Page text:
Massage therapists or practitioners can be loath to agreements. They love the idea of working together, but often despise working out money terms in a long-term working agreement. The unwillingness or inability to work through the financial terms of a contract can cost thousands of dollars to the clinic owner over time if outgoing expenses are greater than incoming revenue, and great hassle and expense to the contracting practitioner having to relocate. With such a wonderful symbiotic opportunity, why do so many clinic-owner or contracting-practitioner agreements go sour? I think the foundational presumptions are to blame. This series examines six common presumptions.

Presumption # 3 – “Straight Percentage Agreements Are Best”
For short-term locum or limited relationship situations, straight percentage agreements can work well. For long-term relationships built on rapport, trust, and respect, they are problematic.
The rent paid by the contracting practitioner is variable – this means it may cover operating expenses in some month’s but not others, and during the first year of start-up the clinic owner often has to carry the contractor’s costs with the idea that it’s an investment in the future relationship…but the relationship must last to see that return on investment.

If operating expenses per treatment room are $1000, and the contracting practitioner pays on average $800 per month, whose pocket does the shortfall come from? Some practitioners argue they should only pay for expenses incurred when they work. However, unless the owner can lease out space or equipment while the practitioner is away (a human resource nightmare), then expenses continue. Consider this analogy – if you called the bank holding your mortgage and told them you won’t be using your house while on vacation, would they knock off two weeks of mortgage payments?

I would argue percentage-only agreements are not good for contracting practitioners either. When starting out giving away only a portion seems reasonable, but when the practitioner gets a steady stream of business, the rent can seem onerous and disproportionate…especially with no cap. Straight percentage agreements over the long term encourage turnover and an “us versus them” mentality. For long-term relationships, you need increased accountability and increased opportunity for financial reward on both sides.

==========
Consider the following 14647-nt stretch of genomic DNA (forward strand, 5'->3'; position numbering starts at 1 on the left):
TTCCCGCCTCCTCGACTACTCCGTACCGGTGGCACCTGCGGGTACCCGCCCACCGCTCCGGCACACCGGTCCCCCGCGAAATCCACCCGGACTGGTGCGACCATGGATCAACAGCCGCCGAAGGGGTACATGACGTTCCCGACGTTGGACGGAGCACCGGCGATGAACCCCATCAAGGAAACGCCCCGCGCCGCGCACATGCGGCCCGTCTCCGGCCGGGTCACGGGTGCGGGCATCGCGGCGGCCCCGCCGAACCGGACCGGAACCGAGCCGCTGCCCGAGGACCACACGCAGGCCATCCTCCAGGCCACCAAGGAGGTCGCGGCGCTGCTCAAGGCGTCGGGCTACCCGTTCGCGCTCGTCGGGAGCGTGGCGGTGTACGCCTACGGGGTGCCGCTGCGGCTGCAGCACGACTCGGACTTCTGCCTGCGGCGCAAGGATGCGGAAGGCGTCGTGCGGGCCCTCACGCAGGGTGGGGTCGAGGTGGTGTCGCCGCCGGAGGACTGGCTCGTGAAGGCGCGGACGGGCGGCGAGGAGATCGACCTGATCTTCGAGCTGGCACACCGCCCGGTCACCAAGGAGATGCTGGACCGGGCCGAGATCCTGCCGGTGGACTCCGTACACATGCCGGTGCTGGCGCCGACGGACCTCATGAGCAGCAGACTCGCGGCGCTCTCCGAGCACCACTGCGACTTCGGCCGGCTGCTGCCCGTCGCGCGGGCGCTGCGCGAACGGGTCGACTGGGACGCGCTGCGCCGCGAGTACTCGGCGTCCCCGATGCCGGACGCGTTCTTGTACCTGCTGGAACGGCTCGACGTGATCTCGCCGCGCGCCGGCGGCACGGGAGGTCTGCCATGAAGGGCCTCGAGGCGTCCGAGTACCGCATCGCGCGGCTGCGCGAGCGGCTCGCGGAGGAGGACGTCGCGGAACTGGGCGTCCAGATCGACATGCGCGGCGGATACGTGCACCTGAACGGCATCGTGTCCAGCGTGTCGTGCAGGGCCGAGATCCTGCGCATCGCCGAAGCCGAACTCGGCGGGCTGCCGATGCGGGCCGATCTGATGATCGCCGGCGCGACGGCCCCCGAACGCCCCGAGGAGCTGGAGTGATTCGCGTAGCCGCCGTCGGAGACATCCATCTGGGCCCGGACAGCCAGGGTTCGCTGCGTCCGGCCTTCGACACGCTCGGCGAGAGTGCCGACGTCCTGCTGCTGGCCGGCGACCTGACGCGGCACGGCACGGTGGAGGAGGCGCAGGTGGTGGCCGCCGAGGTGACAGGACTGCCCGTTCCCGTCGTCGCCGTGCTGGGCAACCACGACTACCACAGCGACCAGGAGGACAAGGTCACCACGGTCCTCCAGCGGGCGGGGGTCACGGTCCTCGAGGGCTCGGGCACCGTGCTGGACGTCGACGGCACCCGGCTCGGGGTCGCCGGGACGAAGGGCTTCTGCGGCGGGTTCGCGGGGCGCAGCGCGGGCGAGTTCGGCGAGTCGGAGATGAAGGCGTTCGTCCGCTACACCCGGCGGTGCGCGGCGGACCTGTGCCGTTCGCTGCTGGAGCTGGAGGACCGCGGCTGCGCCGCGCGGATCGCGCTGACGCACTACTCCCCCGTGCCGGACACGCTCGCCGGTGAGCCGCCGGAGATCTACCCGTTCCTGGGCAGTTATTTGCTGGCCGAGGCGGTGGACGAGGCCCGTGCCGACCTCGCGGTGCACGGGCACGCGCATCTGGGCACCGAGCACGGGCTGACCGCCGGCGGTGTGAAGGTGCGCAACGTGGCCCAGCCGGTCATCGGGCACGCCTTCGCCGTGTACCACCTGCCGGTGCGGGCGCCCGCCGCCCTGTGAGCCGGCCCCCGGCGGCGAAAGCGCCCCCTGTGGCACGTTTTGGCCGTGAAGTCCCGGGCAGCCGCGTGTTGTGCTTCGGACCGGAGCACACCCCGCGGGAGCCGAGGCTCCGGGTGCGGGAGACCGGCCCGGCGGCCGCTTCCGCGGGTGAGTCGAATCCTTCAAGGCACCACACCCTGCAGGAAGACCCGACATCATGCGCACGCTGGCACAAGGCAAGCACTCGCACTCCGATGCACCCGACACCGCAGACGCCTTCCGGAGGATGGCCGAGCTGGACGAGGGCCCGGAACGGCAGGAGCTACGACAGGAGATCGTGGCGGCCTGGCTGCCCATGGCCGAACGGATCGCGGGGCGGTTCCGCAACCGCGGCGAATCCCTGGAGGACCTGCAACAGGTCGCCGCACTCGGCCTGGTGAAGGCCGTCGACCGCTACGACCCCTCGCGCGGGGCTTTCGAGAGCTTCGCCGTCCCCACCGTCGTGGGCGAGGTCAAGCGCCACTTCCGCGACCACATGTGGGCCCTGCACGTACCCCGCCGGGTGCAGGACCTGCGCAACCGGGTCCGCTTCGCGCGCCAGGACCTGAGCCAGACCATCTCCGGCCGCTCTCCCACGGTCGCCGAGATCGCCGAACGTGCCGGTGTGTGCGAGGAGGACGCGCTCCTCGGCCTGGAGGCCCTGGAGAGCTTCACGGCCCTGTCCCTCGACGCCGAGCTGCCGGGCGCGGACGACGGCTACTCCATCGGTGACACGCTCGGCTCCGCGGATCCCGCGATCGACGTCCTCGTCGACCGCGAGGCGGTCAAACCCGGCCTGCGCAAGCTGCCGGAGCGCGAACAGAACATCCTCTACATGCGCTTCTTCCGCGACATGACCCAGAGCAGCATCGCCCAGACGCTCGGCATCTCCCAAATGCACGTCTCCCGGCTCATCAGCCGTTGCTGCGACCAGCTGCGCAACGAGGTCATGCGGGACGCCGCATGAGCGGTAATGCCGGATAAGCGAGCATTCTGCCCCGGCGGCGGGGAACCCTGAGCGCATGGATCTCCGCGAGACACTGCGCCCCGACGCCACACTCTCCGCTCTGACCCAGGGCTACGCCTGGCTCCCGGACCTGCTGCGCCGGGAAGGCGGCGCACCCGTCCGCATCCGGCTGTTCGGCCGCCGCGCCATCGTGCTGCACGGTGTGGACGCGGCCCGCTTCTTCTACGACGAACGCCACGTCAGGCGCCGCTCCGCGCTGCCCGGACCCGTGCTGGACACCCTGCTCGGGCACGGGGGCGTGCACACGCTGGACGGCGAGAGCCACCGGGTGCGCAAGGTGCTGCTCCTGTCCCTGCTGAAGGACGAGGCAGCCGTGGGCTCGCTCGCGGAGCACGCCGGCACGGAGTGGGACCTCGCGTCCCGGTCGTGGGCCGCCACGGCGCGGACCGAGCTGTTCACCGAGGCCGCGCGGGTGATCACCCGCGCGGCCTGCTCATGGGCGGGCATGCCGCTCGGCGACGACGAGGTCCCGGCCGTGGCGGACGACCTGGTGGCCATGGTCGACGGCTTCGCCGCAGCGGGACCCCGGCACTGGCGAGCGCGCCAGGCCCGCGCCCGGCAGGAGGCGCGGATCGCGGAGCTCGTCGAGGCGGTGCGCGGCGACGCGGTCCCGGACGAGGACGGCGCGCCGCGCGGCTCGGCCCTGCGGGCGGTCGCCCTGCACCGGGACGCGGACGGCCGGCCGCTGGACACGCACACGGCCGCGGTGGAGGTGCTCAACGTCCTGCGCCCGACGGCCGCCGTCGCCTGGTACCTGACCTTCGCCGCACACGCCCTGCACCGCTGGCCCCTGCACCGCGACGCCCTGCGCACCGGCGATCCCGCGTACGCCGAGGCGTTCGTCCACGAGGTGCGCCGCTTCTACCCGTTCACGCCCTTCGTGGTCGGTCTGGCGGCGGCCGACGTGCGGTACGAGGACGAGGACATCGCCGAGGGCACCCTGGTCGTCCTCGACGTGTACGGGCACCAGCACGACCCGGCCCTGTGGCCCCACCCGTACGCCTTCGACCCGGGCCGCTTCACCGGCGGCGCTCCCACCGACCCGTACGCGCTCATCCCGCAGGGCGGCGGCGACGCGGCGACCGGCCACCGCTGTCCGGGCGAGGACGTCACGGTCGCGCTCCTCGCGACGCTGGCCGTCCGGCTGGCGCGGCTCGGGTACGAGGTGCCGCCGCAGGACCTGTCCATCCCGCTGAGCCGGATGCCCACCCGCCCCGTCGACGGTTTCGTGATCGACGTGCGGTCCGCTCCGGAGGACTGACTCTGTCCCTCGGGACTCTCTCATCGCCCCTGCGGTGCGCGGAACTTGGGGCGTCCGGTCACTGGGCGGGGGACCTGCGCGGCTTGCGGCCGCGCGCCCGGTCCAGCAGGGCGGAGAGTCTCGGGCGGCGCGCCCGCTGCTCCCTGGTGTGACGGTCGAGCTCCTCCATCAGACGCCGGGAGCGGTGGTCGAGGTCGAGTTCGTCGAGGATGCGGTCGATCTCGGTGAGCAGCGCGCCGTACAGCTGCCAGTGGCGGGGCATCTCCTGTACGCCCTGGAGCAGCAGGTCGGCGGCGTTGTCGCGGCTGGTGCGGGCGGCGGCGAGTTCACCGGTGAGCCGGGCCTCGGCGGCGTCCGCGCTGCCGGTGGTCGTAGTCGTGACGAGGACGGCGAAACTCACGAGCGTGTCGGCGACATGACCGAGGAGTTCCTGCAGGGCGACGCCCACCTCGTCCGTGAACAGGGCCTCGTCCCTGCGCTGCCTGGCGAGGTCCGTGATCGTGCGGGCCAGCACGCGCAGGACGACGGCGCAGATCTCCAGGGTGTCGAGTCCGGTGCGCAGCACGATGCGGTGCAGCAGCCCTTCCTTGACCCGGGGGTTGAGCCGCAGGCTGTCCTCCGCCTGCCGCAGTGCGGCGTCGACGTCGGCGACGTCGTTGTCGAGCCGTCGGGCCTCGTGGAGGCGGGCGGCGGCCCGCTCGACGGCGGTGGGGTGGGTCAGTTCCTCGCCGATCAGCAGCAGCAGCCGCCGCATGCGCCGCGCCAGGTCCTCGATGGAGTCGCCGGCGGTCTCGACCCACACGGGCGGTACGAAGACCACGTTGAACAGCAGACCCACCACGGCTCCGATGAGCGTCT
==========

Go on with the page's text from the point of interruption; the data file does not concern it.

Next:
Don Dillon, RMT is the author of Better Business Agreements and the self-study workbook Charting Skills for Massage Therapists. Over 60 of his articles have been published in industry publications including Massage Therapy Canada, Massage Therapy Today, AMTA Journal, AMTWP Connections, and various massage school and professional association newsletters. Don’s Web site, www.MTCoach.com, provides a variety of resources for massage therapists.

Don has presented to members of the Massage Therapist Association of Alberta (MTAA), the Association of Massage Therapists and Wholistic Practitioners (AMTWP), the Massage Therapist Association of Saskatchewan (MTAS), the Massage Therapist Association of Manitoba (MTAM), the Association of Massage Therapists of New Brunswick (ANBMT), the Massage Therapist Association of Nova Scotia (MTANS) and the Ontario Massage Therapist Association (OMTA). He also presented to the pre-graduating class of 2008 at the AtlanticCollege of Massage Therapists.

Related articles:

Presumption # 1 – “I’m Paying Too Much Rent”

Presumption # 2 – “The Clinic Owner Shouldn’t Profit From My Practice”

Presumption # 3 – “Straight Percentage Agreements Are Best”

Presumption # 4 – “Contracting Practitioners Have Little Leverage in Agreements”

Presumption # 5 – “Contractor Status Is Less Hassle Than Having or Being an Employee”

Presumption # 6 – “It’s A Contractor Relationship Because I’ve Classified It As Such”

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